Families danced, played carnival games, checked out the vendors. They were enjoying Westfest, but they’re also experiencing steps toward recovery.
"You look this way and you wouldn't know anything happened four months ago,” said Robert Fleming, a former West resident. “But if you look back over my shoulder, you still have a lot of signs of destruction. A lot of homes have not been rebuilt, a lot of businesses. A lot of people are still hurting."
Fleming is the former West Intermediate School Principal. That school was nearest to the explosion site. He lost seven military awards he had in his office, but while at Westfest, he was presented with replacements.
"I tell everyone I come into contact with, I hate to say it, but it couldn't have happened to a better group of people,” Fleming said. “These people are so close and so tight, so family oriented, if anybody will rise up, it'll be the people of West."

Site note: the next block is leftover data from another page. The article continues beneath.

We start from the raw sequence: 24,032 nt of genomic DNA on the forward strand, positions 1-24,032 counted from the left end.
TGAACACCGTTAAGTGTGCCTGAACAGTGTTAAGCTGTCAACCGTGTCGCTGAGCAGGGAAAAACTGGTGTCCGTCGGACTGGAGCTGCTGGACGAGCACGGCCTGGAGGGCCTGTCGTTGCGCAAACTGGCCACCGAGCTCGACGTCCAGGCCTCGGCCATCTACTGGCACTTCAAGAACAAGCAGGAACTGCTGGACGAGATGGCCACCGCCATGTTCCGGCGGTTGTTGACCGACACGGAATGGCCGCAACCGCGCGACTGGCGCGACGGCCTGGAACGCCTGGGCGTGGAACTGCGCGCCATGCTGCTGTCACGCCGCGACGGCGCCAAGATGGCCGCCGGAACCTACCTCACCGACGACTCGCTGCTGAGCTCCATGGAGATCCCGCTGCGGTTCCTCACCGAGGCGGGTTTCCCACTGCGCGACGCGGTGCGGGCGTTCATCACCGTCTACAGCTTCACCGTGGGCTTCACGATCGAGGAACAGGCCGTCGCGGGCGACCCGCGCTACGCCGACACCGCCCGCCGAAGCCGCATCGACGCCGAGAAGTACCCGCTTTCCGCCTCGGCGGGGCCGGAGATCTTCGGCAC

Fleming has just one wish.
"If you're out there and you're watching, please don't forget about West and West ISD," he said.
Judging from the crowds Saturday, West is not forgotten.
Brent Dvorak came from Houston.
"I've been coming here for twenty years and to not come here one year, wouldn't be the same," Dvorak said.
And he's noticing the support.
"It seems a lot busier than last year,” Dvorak said. “I'm thinking a lot more people are coming out to support the community and the town of West."
A town that still has far to go, but is making great strides in getting life back to normal.